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RECORD NUMBER: 38 OF 77

OLS Field Name OLS Field Data
Main Title Ozone disinfection and treatment of urban storm drain dry-weather flows : a pilot treatment plant demonstration project on the Kenter Canyon storm drain system in Santa Monica.
Author Greene, G. E.
Other Authors
Author Title of a Work
Greene, Gerald Edwin.
CORP Author Santa Monica Office of the City Engineer, CA. ;Santa Monica Bay Restoration Project, Monterey Park, CA.;Environmental Protection Agency, San Francisco, CA. Region IX.
Publisher Santa Monica Bay Restoration Project,
Year Published 1992
Stock Number PB92-239268
Subjects Water--Purification--Ozonization. ; Storm sewers--Technological innovations.
Additional Subjects Water pollution control ; Disinfection ; Storm drains ; Ozonation ; Microorganism control(Water) ; Urban drainage ; Aromatic polycyclic hydrocarbons ; Heavy metals ; Pilot plants ; Bacteria ; Design criteria ; Performance evaluation ; Santa Monica(California)
Holdings
Library Call Number Additional Info Location Last
Modified
Checkout
Status
NTIS  PB92-239268 Most EPA libraries have a fiche copy filed under the call number shown. Check with individual libraries about paper copy. 01/01/1988
Collation 116 pages : illustrations ; 28 cm
Abstract
The Pico-Kenter Canyon storm drain is typical of many in the region. Chemical contamination is low, but the water contains pathogenic human bacteria and viruses, signifying a health threat. Ozone is used to disinfect drinking water while forming few chlorination by-products. Santa Monica City evaluated ozonation of dry-weather storm drain flows to disinfect the water and estimated chemical concentrations. At ozone doses of 10-20 mg/L, microbial populations were reduced 3-5 log (99.9% to 99.999%). In many effluent samples, the reduction qualified the water for landscape irrigation projects. While ozonation by-products (aldehydes) were detected in the effluent (<100PPB), no increase in halogenated by-products, or mutagenicity, was observed. Based on State Ocean Objectives and Federal Potable Water MCLs, the primary hazardous chemicals in the water were copper, lead, and Polynuclear Aromatic Hydrocarbons (PAHs). While metals remain after ozonation, the concentrations of some organics were greatly reduced.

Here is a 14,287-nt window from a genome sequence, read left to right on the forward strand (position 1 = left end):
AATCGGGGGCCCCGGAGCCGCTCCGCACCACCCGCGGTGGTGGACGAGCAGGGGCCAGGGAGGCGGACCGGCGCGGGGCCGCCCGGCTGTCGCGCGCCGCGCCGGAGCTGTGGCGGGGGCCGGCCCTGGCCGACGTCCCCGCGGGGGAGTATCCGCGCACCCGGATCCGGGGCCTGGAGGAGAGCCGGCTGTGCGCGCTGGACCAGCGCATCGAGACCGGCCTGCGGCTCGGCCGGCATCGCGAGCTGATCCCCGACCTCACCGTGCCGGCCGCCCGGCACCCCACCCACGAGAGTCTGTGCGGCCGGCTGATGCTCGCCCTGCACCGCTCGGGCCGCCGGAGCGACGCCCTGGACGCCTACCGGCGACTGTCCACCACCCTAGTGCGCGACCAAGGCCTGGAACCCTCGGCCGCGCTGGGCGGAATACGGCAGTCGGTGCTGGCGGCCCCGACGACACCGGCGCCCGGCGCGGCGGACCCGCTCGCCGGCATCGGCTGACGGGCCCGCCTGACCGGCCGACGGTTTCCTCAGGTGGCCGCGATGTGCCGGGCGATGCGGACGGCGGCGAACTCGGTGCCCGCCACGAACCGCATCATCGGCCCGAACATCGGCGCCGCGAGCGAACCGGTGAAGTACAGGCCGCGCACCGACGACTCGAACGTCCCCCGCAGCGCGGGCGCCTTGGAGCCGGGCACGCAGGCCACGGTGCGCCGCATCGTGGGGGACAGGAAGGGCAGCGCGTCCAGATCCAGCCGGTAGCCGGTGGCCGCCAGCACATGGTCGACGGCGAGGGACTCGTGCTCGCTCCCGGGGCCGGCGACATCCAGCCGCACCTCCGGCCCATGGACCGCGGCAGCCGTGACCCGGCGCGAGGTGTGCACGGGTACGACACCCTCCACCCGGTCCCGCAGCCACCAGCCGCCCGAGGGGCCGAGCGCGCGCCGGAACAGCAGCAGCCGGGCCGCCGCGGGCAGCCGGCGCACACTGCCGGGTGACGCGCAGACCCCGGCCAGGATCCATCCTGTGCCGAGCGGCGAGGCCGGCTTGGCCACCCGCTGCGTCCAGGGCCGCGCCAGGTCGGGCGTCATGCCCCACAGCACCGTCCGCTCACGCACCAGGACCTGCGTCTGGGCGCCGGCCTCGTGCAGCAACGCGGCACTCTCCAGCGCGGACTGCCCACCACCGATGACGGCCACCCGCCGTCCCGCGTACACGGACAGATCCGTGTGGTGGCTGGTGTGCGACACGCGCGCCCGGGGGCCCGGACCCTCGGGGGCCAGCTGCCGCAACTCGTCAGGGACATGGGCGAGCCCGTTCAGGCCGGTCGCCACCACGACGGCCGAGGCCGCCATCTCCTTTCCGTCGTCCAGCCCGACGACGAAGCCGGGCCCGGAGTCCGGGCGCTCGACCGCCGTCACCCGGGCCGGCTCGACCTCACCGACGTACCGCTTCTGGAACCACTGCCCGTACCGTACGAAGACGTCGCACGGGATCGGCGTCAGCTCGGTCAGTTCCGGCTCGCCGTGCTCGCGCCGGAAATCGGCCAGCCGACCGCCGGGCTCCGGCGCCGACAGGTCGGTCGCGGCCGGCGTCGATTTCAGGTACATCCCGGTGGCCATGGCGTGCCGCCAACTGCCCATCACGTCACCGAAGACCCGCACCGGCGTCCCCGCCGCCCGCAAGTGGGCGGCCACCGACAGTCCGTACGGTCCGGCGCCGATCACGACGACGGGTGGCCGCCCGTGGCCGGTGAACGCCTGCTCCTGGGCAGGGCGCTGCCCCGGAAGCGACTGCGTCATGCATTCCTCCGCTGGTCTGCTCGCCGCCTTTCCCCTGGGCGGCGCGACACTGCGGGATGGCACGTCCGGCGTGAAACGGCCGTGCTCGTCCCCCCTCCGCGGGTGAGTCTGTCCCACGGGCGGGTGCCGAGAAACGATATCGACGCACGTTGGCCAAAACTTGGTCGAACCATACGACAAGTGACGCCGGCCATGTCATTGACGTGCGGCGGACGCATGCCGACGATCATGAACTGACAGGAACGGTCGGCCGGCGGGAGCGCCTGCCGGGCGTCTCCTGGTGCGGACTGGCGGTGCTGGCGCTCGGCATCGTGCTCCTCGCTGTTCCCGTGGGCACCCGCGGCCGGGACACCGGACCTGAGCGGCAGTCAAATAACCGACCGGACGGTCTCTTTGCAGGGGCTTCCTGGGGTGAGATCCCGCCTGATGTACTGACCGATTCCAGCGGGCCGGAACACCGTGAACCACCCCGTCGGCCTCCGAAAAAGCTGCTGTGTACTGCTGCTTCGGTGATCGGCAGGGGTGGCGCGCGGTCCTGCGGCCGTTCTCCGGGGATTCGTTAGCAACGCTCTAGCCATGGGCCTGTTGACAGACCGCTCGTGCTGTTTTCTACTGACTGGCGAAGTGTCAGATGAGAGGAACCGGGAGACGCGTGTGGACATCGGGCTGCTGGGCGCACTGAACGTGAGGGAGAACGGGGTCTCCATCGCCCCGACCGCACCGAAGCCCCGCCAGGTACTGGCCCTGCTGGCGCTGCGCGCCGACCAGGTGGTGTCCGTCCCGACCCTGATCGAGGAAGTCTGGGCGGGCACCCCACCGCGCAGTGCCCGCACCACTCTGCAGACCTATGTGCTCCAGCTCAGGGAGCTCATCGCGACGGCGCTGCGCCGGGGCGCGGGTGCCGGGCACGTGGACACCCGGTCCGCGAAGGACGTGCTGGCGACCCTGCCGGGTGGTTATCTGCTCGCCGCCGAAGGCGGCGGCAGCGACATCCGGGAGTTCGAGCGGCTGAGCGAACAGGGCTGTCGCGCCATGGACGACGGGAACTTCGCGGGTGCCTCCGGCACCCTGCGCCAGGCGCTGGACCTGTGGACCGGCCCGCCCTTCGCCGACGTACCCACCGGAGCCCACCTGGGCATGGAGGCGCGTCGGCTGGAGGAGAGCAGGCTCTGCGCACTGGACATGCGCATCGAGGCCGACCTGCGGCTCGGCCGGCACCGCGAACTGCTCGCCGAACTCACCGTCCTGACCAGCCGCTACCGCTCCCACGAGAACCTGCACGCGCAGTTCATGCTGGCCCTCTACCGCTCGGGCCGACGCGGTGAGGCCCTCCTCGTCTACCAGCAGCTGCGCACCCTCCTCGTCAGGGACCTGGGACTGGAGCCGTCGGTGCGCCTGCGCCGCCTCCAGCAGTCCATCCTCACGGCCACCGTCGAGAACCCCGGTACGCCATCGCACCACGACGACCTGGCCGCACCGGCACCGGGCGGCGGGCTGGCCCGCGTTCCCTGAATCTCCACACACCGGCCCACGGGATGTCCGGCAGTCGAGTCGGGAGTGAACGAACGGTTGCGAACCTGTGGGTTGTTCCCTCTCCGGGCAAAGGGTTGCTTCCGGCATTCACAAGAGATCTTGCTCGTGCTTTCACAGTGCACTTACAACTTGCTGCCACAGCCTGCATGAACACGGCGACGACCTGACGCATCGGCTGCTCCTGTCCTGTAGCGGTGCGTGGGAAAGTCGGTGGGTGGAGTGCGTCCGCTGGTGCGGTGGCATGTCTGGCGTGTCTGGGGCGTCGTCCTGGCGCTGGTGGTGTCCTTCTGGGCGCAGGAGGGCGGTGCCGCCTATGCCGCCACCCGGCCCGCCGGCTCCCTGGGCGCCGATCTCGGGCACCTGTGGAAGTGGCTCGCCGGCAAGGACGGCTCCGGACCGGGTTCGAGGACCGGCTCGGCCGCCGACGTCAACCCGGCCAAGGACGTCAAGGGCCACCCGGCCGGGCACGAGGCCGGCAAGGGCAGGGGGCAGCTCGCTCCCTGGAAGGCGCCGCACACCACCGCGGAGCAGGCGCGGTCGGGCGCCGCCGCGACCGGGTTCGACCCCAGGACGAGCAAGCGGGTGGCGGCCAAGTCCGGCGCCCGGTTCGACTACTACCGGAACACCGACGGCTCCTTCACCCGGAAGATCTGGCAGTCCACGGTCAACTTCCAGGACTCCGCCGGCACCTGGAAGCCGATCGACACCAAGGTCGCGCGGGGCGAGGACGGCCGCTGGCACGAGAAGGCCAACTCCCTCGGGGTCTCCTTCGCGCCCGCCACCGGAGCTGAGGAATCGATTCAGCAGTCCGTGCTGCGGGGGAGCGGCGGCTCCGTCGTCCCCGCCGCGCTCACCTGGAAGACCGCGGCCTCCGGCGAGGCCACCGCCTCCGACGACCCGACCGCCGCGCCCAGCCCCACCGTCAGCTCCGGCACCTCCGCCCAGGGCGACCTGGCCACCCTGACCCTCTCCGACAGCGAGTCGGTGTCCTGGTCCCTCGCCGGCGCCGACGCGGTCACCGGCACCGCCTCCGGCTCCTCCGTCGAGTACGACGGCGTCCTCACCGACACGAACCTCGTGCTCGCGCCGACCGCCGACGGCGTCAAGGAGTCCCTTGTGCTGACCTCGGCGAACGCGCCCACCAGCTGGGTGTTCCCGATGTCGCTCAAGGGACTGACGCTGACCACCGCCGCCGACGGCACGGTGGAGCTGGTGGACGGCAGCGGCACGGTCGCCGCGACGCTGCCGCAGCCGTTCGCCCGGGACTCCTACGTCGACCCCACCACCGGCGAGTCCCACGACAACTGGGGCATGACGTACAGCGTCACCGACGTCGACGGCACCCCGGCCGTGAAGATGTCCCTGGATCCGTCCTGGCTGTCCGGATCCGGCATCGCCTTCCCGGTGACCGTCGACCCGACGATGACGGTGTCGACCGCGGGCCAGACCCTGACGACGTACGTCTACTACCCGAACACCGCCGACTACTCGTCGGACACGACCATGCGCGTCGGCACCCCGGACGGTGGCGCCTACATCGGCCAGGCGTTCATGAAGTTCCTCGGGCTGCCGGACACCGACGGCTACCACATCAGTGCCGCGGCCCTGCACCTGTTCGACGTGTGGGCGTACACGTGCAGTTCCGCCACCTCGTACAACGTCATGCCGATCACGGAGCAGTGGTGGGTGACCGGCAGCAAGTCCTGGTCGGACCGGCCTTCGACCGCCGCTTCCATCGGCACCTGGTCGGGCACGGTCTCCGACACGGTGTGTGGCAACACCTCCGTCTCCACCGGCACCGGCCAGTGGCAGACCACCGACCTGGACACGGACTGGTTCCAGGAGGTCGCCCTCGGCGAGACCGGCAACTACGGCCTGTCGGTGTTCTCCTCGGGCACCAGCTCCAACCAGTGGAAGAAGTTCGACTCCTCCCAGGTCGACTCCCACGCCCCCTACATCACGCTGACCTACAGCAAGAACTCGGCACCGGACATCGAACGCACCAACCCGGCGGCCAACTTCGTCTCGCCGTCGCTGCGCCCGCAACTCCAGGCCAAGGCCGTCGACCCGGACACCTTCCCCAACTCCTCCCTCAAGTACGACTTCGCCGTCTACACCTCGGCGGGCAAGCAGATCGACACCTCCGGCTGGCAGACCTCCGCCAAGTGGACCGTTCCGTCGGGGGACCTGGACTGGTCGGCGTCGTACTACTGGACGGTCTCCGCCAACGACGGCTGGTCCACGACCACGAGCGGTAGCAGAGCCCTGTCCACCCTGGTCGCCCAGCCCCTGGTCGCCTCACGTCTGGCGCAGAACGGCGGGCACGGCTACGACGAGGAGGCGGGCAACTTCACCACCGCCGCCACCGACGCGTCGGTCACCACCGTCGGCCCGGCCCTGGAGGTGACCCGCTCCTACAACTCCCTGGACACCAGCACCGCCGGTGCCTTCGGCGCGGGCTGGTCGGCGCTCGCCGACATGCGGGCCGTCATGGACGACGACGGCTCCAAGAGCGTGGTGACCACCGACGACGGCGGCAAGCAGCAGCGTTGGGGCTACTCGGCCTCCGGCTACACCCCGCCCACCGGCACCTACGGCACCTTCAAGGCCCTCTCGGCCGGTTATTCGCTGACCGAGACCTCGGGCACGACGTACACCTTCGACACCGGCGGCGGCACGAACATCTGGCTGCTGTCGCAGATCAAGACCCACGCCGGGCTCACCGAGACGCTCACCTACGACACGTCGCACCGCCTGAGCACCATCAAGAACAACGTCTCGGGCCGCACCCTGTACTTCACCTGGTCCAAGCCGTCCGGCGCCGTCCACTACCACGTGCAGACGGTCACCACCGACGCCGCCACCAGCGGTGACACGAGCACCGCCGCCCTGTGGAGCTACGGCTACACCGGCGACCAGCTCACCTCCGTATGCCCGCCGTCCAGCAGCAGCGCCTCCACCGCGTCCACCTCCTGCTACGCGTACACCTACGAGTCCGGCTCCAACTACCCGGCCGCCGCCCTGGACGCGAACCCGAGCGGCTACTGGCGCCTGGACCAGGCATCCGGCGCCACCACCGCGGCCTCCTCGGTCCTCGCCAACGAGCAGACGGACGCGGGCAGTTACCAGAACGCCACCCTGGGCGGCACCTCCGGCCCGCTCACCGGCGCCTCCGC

Notes
Prepared for the Santa Monica Bay Restoration Project by Gerald E. Greene. "June 1992." Includes bibliographical references (pages 47-49). Microfiche.